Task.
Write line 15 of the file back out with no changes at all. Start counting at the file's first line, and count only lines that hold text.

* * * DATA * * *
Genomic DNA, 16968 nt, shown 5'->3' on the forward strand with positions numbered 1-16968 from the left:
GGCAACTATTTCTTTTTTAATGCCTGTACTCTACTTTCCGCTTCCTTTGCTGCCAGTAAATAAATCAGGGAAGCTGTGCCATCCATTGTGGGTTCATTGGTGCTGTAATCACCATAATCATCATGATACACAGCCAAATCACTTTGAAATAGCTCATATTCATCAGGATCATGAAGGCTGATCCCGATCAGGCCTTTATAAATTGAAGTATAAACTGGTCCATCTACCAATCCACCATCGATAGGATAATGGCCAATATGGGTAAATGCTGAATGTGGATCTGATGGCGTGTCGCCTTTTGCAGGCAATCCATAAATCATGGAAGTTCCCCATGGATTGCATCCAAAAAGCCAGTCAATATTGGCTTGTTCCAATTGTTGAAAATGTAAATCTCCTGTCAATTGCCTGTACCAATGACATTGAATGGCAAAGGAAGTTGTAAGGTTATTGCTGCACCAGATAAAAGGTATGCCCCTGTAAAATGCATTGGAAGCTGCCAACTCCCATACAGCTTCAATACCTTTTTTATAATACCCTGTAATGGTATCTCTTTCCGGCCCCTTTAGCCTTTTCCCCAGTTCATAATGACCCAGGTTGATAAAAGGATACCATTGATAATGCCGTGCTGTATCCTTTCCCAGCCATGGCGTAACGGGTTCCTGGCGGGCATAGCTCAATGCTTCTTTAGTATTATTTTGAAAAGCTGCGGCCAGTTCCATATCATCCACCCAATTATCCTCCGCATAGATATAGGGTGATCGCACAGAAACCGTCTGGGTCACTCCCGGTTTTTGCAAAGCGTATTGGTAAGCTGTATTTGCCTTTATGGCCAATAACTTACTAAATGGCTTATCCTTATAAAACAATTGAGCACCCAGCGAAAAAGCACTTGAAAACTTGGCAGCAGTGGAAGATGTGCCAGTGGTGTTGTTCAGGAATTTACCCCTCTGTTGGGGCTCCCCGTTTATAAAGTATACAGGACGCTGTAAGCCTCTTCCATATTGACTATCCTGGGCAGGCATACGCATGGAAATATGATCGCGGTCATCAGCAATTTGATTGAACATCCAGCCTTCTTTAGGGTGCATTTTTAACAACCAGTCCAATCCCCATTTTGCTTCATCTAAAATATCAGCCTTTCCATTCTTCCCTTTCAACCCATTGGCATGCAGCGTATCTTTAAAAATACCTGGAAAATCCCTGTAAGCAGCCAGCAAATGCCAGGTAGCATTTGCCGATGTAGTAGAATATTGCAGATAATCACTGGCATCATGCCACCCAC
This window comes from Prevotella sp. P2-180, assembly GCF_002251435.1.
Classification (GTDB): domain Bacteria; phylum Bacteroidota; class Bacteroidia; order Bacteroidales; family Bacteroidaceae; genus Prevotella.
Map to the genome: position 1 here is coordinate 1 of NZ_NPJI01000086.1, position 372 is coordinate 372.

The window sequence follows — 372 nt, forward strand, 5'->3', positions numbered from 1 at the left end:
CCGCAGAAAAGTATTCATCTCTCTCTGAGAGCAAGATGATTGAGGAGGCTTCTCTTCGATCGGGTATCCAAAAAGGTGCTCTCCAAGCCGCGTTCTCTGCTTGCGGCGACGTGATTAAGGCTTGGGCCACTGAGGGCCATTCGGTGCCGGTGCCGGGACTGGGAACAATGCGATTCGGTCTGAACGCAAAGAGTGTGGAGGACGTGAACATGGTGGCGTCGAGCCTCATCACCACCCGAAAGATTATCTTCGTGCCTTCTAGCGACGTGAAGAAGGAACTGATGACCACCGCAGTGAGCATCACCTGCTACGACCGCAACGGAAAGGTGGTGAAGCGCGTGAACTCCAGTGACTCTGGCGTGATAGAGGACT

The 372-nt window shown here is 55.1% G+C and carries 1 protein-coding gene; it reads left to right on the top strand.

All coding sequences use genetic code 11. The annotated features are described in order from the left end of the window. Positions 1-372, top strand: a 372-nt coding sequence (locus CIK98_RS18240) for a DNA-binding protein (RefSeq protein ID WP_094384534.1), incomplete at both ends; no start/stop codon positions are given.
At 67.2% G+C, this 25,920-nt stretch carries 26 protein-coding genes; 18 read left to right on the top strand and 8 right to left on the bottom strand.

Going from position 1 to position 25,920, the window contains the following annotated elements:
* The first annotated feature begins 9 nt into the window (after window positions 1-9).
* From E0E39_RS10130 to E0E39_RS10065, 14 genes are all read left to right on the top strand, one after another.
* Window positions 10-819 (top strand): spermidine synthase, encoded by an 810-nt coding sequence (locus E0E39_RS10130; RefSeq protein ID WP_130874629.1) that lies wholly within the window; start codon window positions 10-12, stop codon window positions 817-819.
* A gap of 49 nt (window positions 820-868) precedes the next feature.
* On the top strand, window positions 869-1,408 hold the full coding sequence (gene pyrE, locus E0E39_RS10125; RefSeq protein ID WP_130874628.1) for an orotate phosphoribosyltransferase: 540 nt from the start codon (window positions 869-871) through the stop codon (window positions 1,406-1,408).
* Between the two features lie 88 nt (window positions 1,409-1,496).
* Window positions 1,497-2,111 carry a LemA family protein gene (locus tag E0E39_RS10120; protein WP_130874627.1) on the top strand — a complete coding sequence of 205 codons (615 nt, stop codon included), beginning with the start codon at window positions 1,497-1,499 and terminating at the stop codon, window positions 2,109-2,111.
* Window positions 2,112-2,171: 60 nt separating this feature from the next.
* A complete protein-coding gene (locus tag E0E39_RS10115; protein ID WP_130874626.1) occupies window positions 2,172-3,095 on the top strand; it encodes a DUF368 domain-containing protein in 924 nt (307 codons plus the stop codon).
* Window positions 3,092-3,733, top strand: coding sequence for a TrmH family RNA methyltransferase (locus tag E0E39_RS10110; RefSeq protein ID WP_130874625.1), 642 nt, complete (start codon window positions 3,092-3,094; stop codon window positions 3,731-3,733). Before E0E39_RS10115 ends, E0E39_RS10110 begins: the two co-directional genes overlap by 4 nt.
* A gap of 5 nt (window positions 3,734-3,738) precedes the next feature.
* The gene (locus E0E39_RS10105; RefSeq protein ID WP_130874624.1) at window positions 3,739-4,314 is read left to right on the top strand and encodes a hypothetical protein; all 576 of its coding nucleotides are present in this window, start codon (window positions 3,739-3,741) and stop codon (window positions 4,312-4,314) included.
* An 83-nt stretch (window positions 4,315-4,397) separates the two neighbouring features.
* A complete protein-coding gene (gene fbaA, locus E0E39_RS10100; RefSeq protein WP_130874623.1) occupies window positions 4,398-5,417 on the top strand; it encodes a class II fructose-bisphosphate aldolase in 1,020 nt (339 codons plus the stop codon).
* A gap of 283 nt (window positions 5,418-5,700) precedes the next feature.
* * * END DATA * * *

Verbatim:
* A gap of 49 nt (window positions 820-868) precedes the next feature.